Post Archives from the ‘Case Studies’ Category



Children of James Mackin

Posted on: January 22nd, 2017 by
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In a previous blog post, I described the hypothesis I've been working on: three men named Mackin--Christopher, John, and James--who lived in the Madison, Wisconsin, area in the 1860s were related to each other, perhaps brothers. I have researched all three men and their descendants, and initiated a DNA testing project in order to determine whether this hypothesis is correct. Recently I heard from a Continue reading the story "Children of James Mackin"

Working with POISON DNA Segments

Posted on: January 8th, 2017 by
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Earlier this week Blaine Bettinger posted on "The Danger of Distant Matches."[1. Blaine Bettinger, "The Danger of Distant Matches," 6 January 2017, The Genetic Genealogist (http://thegeneticgenealogist.com/2017/01/06/the-danger-of-distant-matches/ : accessed 7 January 2017). This was a follow-up to an earlier post, "Small Matching Segments--Friend or Foe?," 2 December 2014 (http://thegeneticgenealogist.com/2014/12/02/small-matching-segments-friend-foe/ : accessed 6 January 2017).] In his post Blaine colorfully calls segments smaller than 10 cM[2. cM Continue reading the story "Working with POISON DNA Segments"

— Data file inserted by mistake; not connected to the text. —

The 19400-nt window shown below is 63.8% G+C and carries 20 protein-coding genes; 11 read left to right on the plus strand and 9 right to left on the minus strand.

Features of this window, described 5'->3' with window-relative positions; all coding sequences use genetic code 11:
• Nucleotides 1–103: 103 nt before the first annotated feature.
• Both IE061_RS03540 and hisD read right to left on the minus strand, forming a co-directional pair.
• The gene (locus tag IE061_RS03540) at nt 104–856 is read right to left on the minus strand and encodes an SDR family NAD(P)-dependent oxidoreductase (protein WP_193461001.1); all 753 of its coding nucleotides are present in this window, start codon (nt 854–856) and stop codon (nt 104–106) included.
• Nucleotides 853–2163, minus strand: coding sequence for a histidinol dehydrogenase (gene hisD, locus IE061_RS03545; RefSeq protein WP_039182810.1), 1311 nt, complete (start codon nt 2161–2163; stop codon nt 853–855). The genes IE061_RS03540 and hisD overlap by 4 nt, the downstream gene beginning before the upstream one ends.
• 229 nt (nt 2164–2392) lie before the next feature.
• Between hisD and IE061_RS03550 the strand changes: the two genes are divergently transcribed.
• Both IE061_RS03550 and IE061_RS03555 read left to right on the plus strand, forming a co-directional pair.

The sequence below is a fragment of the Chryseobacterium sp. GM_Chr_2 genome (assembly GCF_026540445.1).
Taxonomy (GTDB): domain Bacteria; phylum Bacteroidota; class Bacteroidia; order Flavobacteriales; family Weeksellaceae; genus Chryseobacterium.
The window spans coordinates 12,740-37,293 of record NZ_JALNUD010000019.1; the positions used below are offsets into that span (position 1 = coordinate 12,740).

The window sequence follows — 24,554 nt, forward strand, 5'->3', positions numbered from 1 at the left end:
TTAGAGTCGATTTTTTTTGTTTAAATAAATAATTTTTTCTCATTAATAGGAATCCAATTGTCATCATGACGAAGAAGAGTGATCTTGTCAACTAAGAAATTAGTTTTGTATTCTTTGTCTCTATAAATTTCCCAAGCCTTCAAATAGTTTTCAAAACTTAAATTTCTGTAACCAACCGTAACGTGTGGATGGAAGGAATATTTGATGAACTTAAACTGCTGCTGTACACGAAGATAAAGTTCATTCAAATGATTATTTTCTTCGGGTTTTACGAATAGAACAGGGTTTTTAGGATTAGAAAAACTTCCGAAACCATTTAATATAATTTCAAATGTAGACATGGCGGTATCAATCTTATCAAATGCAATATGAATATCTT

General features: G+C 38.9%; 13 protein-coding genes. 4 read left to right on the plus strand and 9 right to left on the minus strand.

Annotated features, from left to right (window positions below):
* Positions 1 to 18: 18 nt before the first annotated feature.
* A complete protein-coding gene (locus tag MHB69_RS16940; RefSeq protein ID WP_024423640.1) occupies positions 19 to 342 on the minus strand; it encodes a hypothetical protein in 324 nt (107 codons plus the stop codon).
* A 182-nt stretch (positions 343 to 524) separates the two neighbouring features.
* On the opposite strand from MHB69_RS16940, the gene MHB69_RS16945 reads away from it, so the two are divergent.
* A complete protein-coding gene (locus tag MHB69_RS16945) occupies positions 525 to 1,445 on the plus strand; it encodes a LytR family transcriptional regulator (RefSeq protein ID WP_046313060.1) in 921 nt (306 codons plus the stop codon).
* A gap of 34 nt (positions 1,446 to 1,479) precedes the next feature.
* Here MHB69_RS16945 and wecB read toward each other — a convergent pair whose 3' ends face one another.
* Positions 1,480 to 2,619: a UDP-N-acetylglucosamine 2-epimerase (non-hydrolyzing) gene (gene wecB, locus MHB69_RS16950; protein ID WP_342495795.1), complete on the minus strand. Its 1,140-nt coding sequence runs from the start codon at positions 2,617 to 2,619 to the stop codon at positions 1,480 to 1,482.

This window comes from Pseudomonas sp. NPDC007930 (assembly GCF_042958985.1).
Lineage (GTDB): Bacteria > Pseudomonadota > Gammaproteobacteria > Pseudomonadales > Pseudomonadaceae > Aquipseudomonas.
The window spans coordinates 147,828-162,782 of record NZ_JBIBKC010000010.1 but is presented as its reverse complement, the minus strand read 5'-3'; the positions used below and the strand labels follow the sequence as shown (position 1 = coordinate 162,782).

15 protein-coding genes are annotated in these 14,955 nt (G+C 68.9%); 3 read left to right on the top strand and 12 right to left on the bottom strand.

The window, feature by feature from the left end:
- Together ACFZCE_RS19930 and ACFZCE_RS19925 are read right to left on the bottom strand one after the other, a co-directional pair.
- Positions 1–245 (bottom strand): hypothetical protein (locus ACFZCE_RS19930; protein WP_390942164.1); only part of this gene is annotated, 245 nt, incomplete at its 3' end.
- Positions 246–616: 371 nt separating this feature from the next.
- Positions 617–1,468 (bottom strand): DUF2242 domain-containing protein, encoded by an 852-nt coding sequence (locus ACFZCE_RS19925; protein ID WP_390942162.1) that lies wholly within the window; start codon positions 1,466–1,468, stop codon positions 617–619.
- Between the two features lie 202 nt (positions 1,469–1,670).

The Christopher Mackin Problem, or Three Brothers?

Posted on: September 23rd, 2016 by
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My husband's most distant ancestor in his surname line is Christopher Mackin. Christopher was born in Ireland 10 August 1821[1. St. James Cemetery (Town of Vermont, Dane County, Wisconsin; County Road F, south of Black Earth), Christopher Mackin marker; personally read and photographed by author, 2005.] and first appears in American records in Madison, Wisconsin, where he filed a declaration of intention in 1854.[2. Wisconsin, Continue reading the story "The Christopher Mackin Problem, or Three Brothers?"